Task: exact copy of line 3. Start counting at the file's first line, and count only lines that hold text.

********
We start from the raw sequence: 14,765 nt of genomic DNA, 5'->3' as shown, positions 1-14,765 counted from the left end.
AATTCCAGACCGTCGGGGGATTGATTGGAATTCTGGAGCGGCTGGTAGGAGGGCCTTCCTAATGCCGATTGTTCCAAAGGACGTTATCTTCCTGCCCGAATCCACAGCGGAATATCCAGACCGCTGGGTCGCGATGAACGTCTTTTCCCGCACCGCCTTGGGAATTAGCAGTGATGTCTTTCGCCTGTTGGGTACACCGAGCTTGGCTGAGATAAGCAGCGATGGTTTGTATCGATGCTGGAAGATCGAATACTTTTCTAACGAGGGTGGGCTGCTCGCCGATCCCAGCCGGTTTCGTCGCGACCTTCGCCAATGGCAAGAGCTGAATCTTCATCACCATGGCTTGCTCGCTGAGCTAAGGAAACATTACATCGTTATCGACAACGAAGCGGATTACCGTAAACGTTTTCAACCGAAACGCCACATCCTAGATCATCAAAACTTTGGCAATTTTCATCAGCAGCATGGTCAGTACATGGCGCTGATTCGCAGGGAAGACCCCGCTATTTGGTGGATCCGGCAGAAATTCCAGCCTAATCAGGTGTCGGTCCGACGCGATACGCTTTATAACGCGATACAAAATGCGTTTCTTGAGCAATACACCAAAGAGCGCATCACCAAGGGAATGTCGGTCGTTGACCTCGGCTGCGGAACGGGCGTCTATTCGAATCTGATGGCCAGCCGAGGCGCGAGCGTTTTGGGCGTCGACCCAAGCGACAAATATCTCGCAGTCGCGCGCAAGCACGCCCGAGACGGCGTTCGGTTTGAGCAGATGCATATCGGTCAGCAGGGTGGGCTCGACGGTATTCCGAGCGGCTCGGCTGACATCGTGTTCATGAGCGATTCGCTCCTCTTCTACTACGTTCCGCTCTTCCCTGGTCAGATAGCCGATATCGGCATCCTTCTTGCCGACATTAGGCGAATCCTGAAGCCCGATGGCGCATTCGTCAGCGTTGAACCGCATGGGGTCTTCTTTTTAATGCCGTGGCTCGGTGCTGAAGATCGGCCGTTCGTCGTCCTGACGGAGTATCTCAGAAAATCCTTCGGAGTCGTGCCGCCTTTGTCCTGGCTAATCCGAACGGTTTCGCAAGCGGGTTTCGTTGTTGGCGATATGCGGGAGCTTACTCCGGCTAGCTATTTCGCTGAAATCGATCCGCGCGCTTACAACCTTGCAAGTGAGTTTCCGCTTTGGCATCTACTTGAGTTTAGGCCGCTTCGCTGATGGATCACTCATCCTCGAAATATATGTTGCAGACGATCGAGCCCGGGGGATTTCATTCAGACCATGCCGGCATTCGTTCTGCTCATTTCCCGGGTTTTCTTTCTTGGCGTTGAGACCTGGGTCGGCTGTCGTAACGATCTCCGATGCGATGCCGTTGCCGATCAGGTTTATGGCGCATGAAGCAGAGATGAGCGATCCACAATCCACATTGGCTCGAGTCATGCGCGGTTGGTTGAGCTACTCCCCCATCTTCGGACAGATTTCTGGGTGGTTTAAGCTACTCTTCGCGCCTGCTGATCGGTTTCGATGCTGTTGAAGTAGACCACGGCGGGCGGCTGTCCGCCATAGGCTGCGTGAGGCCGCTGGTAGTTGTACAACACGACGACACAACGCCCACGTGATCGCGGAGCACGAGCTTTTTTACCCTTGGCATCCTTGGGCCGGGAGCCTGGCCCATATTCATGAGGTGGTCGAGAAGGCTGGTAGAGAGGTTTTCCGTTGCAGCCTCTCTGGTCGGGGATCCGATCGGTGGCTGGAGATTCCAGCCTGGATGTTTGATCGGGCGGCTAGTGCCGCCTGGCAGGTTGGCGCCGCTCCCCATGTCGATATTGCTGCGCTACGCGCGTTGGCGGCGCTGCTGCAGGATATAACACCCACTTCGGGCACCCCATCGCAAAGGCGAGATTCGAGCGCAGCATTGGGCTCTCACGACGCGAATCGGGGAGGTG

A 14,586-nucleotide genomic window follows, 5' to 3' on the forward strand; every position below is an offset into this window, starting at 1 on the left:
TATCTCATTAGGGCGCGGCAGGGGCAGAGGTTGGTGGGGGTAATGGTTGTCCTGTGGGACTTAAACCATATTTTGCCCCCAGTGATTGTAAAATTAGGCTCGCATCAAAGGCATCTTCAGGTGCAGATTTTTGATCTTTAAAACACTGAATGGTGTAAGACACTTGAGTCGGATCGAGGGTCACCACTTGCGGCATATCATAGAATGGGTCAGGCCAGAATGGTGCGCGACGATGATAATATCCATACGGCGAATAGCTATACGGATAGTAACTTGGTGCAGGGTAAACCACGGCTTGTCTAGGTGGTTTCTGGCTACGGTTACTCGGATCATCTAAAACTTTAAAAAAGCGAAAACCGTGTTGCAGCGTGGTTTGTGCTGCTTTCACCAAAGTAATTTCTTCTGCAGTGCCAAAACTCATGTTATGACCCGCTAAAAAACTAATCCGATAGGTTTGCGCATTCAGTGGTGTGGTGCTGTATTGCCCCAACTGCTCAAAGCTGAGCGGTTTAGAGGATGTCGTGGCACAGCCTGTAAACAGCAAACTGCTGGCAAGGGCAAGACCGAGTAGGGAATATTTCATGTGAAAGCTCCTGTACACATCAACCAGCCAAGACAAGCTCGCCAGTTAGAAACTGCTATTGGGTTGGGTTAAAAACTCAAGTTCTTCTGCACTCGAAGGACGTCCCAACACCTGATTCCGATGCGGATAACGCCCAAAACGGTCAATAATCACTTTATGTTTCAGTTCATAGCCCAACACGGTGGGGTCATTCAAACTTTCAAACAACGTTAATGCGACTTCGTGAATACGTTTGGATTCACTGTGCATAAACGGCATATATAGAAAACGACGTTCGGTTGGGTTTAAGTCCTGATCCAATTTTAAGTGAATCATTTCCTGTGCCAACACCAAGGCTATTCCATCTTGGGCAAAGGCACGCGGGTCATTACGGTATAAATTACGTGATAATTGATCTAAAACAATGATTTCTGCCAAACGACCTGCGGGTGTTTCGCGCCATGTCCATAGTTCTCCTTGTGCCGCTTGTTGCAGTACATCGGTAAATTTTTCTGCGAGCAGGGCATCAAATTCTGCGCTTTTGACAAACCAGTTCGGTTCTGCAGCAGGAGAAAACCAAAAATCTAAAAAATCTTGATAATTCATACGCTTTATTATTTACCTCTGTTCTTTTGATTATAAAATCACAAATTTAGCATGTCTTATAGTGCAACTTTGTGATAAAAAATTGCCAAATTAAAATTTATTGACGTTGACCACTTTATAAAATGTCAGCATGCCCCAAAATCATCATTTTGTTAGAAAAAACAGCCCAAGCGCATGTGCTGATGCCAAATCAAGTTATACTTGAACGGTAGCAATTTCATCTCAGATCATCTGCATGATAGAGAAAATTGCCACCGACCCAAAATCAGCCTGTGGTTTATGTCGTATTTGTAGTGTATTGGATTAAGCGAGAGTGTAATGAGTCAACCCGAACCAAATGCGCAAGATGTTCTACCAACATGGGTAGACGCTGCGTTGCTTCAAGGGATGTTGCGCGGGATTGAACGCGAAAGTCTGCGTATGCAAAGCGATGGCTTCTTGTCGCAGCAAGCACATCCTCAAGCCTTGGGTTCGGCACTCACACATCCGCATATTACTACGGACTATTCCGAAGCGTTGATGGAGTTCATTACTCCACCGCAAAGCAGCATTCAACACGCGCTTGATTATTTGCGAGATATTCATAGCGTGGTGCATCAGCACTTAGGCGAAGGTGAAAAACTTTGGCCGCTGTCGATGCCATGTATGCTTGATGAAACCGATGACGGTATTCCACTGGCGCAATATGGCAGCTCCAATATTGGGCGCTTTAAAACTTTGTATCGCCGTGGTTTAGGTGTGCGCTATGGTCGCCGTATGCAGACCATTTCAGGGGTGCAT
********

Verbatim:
A 14,586-nucleotide genomic window follows, 5' to 3' on the forward strand; every position below is an offset into this window, starting at 1 on the left: